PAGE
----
Monday, January 17, 2022

Visiting Azienda Agricola Casamonti in the Chianti Classico - Wine and Cinta Senese Pigs

Casamonti's table prepared for wine tasting with an old well in the garden

"...Anna Rita officiated over the wine tasting and as she poured, she dished out bread and olive oil and Pecorino cheese, in sync with celebrated foodie Waverly Root’s assertion that wine's raison d' être is to accompany food..." (Virginia Billeaud Anderson recounts her visit to Azienda Agricola Casamonti in the Chianti Classico where she toured vineyards and saw the Cinta Senese pig.)

Visiting Azienda Agricola Casamonti in the Chianti Classico - Wine and Cinta Senese Pigs

I’m in the town of Spello, southeast of Assisi, watching inebriated dudes pull a wooden cart containing large wine barrels, decorated with ivy. They flirt with me in Italian, admire my hair, and invite me to drink with them, a deliciously Bacchic scene. Luigi Barzini hit the nail on the head when he called Italy “gloriously pagan,” and said Christianity was a thin veneer over the traditions of ancient Greece and Rome. I had just explored Spello’s Church of Santa Maria Maggiore, begun in 1159 and constructed over a temple dedicated to Juno and Vesta.

I was checking out Umbrian hill towns, and it would be putting it mildly to say the beauty of medieval walls and grape vines and silvery-green olive trees clinging to hillsides around Assisi, Perugia and Orvieto stopped me in my tracks. Naturally I tossed back wine. A Torgiano Rosso Riserva from a vineyard near Perugia for example was smooth and refined. The homemade table wine I drank in the Umbrian countryside on the other hand tasted heavy and bitter. Poured from a thick ceramic pitcher, it called to mind Barbara Grizzuti Harrison’s description of the wine her Calabrian-born grandfather made in Brooklyn, “good-natured, lusty, chewy, raw, ingratiating.” Compared to the fancy Riserva, my host’s wine was awful, but I didn’t mind a bit because I was being given a close-up look at a typical family in the Umbrian countryside. “Why are American children so unhappy,” their young son asked me.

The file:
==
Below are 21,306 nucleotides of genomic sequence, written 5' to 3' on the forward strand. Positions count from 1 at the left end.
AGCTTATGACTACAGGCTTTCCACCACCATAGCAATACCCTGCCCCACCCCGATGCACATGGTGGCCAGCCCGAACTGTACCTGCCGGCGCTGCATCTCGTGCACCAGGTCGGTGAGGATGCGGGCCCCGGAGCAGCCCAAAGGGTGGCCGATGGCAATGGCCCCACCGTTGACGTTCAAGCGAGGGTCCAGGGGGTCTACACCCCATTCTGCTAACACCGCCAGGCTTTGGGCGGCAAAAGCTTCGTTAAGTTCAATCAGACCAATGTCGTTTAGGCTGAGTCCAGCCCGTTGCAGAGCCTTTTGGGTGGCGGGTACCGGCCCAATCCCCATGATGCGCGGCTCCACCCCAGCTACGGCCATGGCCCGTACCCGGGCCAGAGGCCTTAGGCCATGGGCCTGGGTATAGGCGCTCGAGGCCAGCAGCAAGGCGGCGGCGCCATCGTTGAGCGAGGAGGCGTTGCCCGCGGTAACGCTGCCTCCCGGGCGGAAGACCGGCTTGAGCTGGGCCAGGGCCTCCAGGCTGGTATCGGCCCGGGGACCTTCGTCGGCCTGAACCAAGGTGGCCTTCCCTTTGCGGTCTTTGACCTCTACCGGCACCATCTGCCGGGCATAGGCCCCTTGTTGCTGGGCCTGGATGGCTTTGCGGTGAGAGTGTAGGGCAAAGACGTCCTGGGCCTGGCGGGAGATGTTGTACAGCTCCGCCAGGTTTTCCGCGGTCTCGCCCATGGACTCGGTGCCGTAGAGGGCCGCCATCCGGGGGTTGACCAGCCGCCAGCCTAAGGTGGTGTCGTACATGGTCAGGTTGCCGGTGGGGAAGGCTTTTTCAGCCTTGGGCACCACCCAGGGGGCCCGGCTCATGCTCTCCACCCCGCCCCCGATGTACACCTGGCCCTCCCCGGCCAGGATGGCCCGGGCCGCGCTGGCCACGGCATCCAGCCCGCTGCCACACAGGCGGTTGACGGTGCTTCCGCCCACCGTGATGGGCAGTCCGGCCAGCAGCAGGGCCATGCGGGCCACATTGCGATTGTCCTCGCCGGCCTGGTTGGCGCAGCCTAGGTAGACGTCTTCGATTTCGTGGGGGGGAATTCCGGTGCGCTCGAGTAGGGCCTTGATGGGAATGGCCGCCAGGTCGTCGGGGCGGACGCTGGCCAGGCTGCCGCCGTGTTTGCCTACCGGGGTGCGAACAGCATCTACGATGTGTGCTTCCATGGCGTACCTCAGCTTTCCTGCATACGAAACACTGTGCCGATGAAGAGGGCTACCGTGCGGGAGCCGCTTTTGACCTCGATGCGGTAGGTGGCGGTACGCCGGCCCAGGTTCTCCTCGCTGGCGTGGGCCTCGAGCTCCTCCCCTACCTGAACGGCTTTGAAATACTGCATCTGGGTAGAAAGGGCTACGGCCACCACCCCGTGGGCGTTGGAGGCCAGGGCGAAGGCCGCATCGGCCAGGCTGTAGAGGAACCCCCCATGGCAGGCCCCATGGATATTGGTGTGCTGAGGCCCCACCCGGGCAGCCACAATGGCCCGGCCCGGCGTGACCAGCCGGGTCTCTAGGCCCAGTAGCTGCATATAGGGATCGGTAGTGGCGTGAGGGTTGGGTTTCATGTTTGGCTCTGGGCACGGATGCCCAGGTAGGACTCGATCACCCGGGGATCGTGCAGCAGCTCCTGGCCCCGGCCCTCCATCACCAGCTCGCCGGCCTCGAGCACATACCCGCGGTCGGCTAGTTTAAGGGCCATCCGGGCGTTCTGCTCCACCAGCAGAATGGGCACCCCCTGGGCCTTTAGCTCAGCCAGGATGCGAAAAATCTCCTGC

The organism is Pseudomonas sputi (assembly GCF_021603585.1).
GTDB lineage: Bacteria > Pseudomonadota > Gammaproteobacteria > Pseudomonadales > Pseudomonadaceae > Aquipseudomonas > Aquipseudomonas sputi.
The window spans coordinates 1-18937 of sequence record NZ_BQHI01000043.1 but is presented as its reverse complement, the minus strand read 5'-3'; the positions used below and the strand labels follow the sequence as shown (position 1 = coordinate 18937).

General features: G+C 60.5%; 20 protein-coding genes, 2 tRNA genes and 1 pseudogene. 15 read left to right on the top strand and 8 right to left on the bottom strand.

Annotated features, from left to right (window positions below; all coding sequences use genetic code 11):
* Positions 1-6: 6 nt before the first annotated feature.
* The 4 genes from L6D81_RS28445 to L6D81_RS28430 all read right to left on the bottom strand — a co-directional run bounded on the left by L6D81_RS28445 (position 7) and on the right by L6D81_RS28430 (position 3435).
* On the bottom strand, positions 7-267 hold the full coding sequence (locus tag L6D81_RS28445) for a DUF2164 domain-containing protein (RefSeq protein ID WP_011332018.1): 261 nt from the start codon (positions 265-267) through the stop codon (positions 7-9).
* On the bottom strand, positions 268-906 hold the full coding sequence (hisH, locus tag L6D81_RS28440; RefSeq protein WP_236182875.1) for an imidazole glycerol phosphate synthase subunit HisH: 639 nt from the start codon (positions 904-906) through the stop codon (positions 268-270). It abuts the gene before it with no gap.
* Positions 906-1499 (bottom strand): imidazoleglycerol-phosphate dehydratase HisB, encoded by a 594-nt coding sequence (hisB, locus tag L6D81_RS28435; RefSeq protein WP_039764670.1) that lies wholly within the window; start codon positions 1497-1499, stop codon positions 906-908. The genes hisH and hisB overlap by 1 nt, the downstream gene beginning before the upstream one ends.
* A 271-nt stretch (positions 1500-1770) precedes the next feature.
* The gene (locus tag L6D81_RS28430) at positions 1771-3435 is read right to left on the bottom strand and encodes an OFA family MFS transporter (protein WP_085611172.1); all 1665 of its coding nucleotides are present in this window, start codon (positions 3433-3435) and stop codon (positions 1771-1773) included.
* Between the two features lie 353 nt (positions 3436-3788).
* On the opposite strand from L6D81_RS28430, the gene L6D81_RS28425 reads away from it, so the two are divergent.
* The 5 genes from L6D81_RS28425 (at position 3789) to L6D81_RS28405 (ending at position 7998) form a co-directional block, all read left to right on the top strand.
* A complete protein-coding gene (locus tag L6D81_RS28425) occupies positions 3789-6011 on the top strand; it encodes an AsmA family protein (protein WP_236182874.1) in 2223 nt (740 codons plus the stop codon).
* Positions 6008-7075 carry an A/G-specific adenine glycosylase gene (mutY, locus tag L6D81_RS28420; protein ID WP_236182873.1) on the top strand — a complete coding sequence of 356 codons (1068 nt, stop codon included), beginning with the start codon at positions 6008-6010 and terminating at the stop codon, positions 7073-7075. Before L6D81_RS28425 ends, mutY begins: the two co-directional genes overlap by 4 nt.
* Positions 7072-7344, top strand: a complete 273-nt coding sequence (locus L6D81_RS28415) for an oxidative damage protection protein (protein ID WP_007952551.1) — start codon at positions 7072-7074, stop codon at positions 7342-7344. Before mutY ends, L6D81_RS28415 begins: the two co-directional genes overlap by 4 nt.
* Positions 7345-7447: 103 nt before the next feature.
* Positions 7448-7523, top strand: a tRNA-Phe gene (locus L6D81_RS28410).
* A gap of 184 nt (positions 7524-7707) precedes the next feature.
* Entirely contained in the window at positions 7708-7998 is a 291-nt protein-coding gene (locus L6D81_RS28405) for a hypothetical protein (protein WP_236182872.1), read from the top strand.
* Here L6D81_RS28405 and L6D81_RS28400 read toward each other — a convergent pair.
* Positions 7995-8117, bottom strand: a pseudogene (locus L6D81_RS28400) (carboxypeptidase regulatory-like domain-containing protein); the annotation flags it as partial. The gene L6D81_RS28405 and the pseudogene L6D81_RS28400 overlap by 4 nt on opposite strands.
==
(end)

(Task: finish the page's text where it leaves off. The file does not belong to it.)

That was in Umbria. Another trip landed Donnie and me in the middle of Tuscany’s Chianti Classico region between Siena and Florence where we went to taste wine. Sipping wine in the Chianti Classico was exciting for several reasons. The sheer beauty of the surrounding Tuscan hills, for one. Also, this region has been regulating wine in some manner since the middle of the 13th century when three wine-producing towns, Castellina, Radda, and Gaiole formed the Chianti League (Lega del Chianti) and made the Black Rooster their insignia. Things became more tightly regulated in 1716 when a ducal decree established Chianti production boundaries. As most readers know, for a wine to be called Chianti Classico and sport the Gallo Nero (Black Rooster) on its label, the grapes must be grown within the designated zone, with stringent regulations governing production and storage.

Cinta Senese in Casamonti's woodlands
Casamonti's Grape vines
Anna Rita pours a welcome aparitivo Red Malvasia
Casamonti's vineyards

While in the Chianti we visited Azienda Agricola Casamonti, a “farming estate” near the town of Castellina in Chianti. What an interesting place. Along with the vineyards and wine tasting, we saw the estate’s production of Cinta Senese, a rather elegant breed of pig. 

Italy’s big daddy of grapes, the Sangiovese, dominates Casamonti’s vineyards. The estate makes a Chianti Classico D.O.C.G. and a Chianti Classico D.O.C.G. Riserva, with 100 percent Sangiovese. However, it also grows local and international grapes which it blends with Sangiovese to make L’Elogio di Casamonti, a wine that fits into the legal classification Indicazione Geografica Tipica (IGT), better known as “Super Tuscan.” Some Super Tuscans are of the quality to rival the two famous Sangiovese-based Tuscan wines, Chianti Classico and Brunello di Montalcino. Donnie and I bought wine. 

Wine tasting took place at the estate’s farmhouse, under an arched portico. I gawked at the thick stone walls, massive overhead beams and terra cotta floor, and wondered if parts of the house dated to mediaeval times, typical in Tuscany, and if in the past the farmhouse’s ground floor held animal stalls, also traditional. There was an old well in the garden visible through the arches. Casamonti’s land, I learned, was originally owned by the Benedictine Monastery of Monte Oliveto Maggiore, founded in the early 1300s and located in the hills of the Terre di Siena. The monks who followed Benedict’s rule to "ora et labora" (pray and work) used the farm as a retreat. Many farms in the area had been owned by the monastery, until the government confiscated monastic holdings in the 1800s.